(BaseballStL) - It was the pitch that changed the game. The Cardinals hope it won’t be the pitch that changed their season.
After A.J. Ellis led off the ninth inning with a double that rattled the right center wall, Trevor Rosenthal settled down. One pitch at a time, he retired the next two hitters and had two strikes on Hanley Ramirez when he let go of a 98 mph fastball with the crowd cheering and the Redbird dugout on their feet.
“I was trying to get him to chase,” Rosenthal said after the game. “I wanted to go in on his hands but obviously not that far in.”
But he did, hitting Ramirez on the wrist with enough force to spin the Dodger shortstop out of the box and send him dancing toward the Dodger dugout in agony. It was the second time Ramirez was hit Sunday night and it set up a single by Adrian Gonzalez that plated the ultimate winning run in the Dodgers 4-3 victory Sunday night.
“Hopefully, he’s all right,” Rosenthal said. “I think everyone in the park knew it wasn’t intentional, not with the lead run at second and two outs. The ump had reminded me when I started the ninth that both sides had been warned. But he knew I didn’t hit him on purpose.”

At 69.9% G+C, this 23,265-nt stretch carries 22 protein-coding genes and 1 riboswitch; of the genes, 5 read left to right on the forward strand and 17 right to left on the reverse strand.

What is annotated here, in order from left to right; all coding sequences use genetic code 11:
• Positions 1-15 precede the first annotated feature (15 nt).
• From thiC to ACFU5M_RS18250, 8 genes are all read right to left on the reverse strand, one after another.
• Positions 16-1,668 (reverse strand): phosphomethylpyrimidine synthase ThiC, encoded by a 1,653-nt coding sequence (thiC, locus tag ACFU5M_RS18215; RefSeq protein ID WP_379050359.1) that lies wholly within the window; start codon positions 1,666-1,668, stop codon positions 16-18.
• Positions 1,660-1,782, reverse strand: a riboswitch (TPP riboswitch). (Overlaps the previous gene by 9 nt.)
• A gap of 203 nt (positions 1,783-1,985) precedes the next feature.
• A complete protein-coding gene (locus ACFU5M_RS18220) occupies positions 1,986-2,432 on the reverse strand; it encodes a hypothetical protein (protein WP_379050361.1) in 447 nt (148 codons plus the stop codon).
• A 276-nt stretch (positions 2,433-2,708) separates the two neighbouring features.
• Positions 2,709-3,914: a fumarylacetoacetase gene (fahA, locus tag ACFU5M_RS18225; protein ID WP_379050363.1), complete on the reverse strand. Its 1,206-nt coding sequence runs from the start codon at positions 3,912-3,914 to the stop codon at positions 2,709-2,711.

So did Dodger manager Don Mattingly. “Nothing out there tonight (two hit Dodger batters) was intentional. Everyone is trying to pitch inside. You have to. But if you can’t pitch inside without hitting someone then it gets to be a problem.”
Mattingly said Ramirez was sore and would be evaluated tomorrow. While the Dodger skipper didn’t think his players were hit intentionally, he was quick to point out that his club protects its own, referring to Kershaw plunking Matt Holliday with the first pitch of the inning after Ramirez was hit the first time.
Rosenthal was circumspect about being one pitch away from getting out of the inning. “That’s the way baseball rolls,” he said. “I made a bad pitch to Gonzalez, middle in.”
Cards’ manager Mike Matheny seemed to agree that Ramirez getting clipped a second time was just one of those inexplicable moments in an inexplicable game. “I don’t have a reason for you. Nobody does. In those situations I think everybody could tell we’re not trying to hit anybody. Gotta make good pitches against a good hitter.”